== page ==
Insulin resistance is the condition in which normal amounts of insulin are inadequate to produce a normal insulin response from fat, muscle and liver cells. There is decreased sensitivity of target cells (muscle, adipose and hepatic cells) to insulin.
Normally insulin is released from pancreatic beta cells after eating. The insulin signals the body to allow glucose to enter insulin-sensitive tissues (e.g., muscles, adipose tissue) and maintain normal blood glucose levels. In an insulin resistant
person the message does not get through, and more and more insulin is released in an attempt to compensate. Occasionally, this can lead to a steep drop in blood sugar and a hypoglycaemic reaction several hours after the meal. As the disorder progresses, hyperglycaemia develops as pancreatic beta cells are unable to produce adequate insulin to maintain
normal blood sugar levels. The inability of the beta cells to produce more insulin in the condition of hyperinsulinaemia is what characterises the transition from insulin resistance to type 2 diabetes.
Insulin resistance in fat cells results in hydrolysis of stored triglycerides, which elevates free fatty acids in the blood plasma. Insulin resistance in muscle reduces glucose uptake, whereas insulin resistance in liver reduces glucose storage, with both effects serving to elevate blood glucose. High plasma levels of insulin and glucose due to insulin resistance often leads to Metabolic Syndrome, increased risk of cardiovascular disease and type 2 diabetes.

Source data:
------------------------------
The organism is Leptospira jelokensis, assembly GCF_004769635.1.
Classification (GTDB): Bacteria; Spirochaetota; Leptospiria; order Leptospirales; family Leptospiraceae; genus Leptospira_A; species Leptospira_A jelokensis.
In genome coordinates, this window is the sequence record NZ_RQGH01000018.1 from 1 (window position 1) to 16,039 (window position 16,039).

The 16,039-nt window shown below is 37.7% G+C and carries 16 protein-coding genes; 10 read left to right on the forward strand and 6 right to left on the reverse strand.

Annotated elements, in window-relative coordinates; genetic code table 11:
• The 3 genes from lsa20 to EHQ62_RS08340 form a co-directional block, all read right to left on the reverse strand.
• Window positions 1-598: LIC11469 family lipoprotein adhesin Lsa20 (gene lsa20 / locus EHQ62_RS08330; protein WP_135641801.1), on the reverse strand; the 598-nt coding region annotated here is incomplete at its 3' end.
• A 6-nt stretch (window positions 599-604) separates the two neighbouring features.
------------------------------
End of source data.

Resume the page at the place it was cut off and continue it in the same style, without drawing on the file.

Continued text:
Risk factors:
Factors that can contribute to the incidence of insulin resistance include:
• Obesity
• Physically inactive
• Low fat, high carbohydrate and/or high calorie diets
• Stress
• Systemic acidosis
• Family history of diabetes and/or insulin resistance
• Haemochromatosis
• Polycystic ovarian syndrome (PCOS)
• Hypercortisolaemia (e.g., steroid use or Cushing's disease)
• Drugs (e.g., glucocorticoids, progestrogens, many antiretrovirals, possibly alcohol)
• Low HDL cholesterol, high LDL and/or high triglycerides
• High blood pressure
• History of gestational diabetes
• Hormonal imbalances (e.g., hypercortisolaemia)
• Systemic toxicity
• Inflammatory disorders

Signs and Symptoms:
Common signs and symptoms of insulin resistance include the following:
• Blood glucose dysregulation
• Acanthosis nigricans (a brown to black, poorly defined, velvety hyperpigmentation of the skin)
• Increased visceral adiposity–particularly truncal obesity with waist circumference >80cm in women and >94cm in men
• Cardiovascular disease–i.e., hypertension, dyslipidaemia, hypercoagulable states
• Increased inflammatory cytokine levels
• Polyuria and/or polydipsia
• Fatigue
• Blurred vision
• Increased incidence of thrush
• Fungal infections of the skin
• Reduced immunological resistance to infection
• Nervous system disturbances–e.g., decreased concentration, diminished memory, impaired task performance, headaches, irritability.